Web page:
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Death By Audio Ghost Delay Review

Death By Audio Ghost Delay Review

Order and chaos live side by side in a wildly expressive digital delay.

Death By Audio doesn’t really care what people think. Commonplace notions of what fuzz, overdrive, delay, and reverb are supposed to sound like mean little to them, and many musicians that treasure their effects couldn’t be happier with that stance. Because where a lot of pedal builders build variations on established templates, Death By Audio builds for iconoclasts. It’s always fascinating to see what these mad scientists have conjured in their lab.

One of the latest offerings is called Ghost Delay. It’s an appropriate moniker because it doesn’t take many knob turns to extract a wealth of supernatural sounds. The idea is simple enough: cascade three delay circuits into each other, and let chance do some of the work. And unlike other multi-taps, there’s no emphasis on synching, or subdividing.

Three-Headed Monster
Death By Audio may savor unexpected sonic results, but they know how to design effects that makes sense. On the Ghost Delay, there are three shaded strips—each one home to a time and feedback control for a single delay. A color-coded, three-triangle graphic reminds you (rather subtly) that signal flow is right to left. Each of the three echoes has a range from 30 ms to 700 ms.

The Ghost Delay has little of the brightness we associate
with digital echoes.

A 4-position blend control allows you to choose between four proportions of dry and wet signal. This might sound limiting at first, but given the copious possible delay permutations available here, it actually enables you to more easily get back to where you started. There’s also an input master volume—not unlike what you’d see on an Echoplex. The back panel is home to an input, output, aux out (more on that later), and a connection for a 9V jack (though there is a battery option too).

Playing Poltergeist
Exploring the milder side of the Ghost Delay first, I played a Telecaster through a Matchless HC-30, setting the Ghost for a sort of slapback effect—which, in reality, is to the traditional Sun Studio slapback delay what The Jesus and Mary Chain are to Motown. At this setting individual notes take on the percussive characteristics of heels clacking down a hospital corridor, only a bit darker. One of the strongest impressions I got at this setting is that the Ghost Delay has little of the harsh brightness we associate with digital echoes. In fact, it reminded me a lot of the old, analog, Boss DM series ... or rather, three of them.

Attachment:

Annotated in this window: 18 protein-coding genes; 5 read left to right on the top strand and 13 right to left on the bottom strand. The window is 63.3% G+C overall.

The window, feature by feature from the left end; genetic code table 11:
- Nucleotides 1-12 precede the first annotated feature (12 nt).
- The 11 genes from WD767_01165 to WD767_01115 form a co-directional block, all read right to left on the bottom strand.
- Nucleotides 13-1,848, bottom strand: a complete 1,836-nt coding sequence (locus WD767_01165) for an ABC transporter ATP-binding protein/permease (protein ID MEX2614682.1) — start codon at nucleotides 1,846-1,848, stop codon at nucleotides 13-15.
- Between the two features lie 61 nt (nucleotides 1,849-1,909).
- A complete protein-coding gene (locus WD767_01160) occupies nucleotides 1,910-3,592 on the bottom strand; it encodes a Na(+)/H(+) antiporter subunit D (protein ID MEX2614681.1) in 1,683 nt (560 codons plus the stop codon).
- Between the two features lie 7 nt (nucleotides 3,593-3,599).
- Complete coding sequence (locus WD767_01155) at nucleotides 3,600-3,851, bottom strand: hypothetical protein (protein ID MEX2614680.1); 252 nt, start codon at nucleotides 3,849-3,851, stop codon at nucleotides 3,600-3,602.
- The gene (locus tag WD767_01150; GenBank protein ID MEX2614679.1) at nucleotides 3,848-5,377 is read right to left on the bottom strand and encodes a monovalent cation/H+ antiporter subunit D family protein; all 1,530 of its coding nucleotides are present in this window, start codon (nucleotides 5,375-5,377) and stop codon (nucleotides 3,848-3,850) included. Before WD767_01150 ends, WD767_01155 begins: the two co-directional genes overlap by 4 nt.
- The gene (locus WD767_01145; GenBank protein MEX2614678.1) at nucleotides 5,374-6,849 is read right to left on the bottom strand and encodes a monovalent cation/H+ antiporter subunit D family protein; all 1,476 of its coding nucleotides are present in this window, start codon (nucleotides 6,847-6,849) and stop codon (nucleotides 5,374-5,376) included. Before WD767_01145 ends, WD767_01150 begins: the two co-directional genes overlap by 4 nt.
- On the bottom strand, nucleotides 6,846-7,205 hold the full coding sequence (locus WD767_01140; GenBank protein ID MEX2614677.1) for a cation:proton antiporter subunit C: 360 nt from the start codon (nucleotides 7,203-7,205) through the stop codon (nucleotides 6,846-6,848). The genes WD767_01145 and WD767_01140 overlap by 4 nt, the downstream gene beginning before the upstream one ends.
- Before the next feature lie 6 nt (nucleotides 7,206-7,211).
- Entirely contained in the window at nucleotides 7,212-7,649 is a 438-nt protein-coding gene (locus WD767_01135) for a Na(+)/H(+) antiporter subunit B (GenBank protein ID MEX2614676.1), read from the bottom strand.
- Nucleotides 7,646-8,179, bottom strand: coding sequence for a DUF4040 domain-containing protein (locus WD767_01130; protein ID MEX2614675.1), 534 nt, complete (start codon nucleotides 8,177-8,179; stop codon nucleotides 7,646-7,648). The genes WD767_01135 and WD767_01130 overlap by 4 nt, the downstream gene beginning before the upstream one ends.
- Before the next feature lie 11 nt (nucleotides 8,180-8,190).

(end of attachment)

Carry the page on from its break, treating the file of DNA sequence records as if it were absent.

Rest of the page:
Three delays for the price of one. Great build quality. Delivers the unexpected.

Can be hard to control at self-oscillating levels.


Ease of Use:




Death By Audio Ghost Delay

I toyed with putting short, medium, and long delays in various orders, and I’d often get patterns that almost mimicked the output from a sequencer. You could build entire songs around these patterns, and the only limitation of using this as a composition method is that there are no presets for recalling the settings later. What’s more, the controls are sensitive, so returning the knobs to previous positions might not get you exactly what you had before.

Every delay reacts differently at maximum feedback. As you might expect from a Death By Audio product, this one screams and distorts when it’s infinitely cycling. I’m a fan of more controllable, throbbing foldback, and at times I found the Ghost’s self-oscillating settings a bit challenging to manipulate. The upside of the Ghost Delay’s sensitivity is that when the feedback control is on the brink of cycling infinitely, you get a very touch-responsive and musical screech that you can manipulate with downstream delays. The more notes you play, the more they pile up exponentially and the volume increases. Add space between the notes, and the mayhem subsides.

Aux out sends the echo trails of the first two delays in the series (the black and silver strips) to a different amp. The dry signal and the delayed signal from the last delay in the chain are routed through the output. In a two-amp rig, the split and disparate delay rates can create a fantastically disorienting effect.

The Verdict
Death By Audio are a ferociously creative collective that encourage players to embrace happy accidents and chaos. Founder Oliver Ackermann’s band, A Place to Bury Strangers, has made a niche career out of embracing chaos, and his effects seem like an extension of the band. The Ghost Delay fits squarely within the “to thine ownself be true” ethos. It’s not built to be predictable or easy to control (and let’s face it, there’s plenty of that out there). Instead, the Ghost Delay is designed to keep your playing life a little wild, and the potential results are nearly infinite—and infinitely rewarding.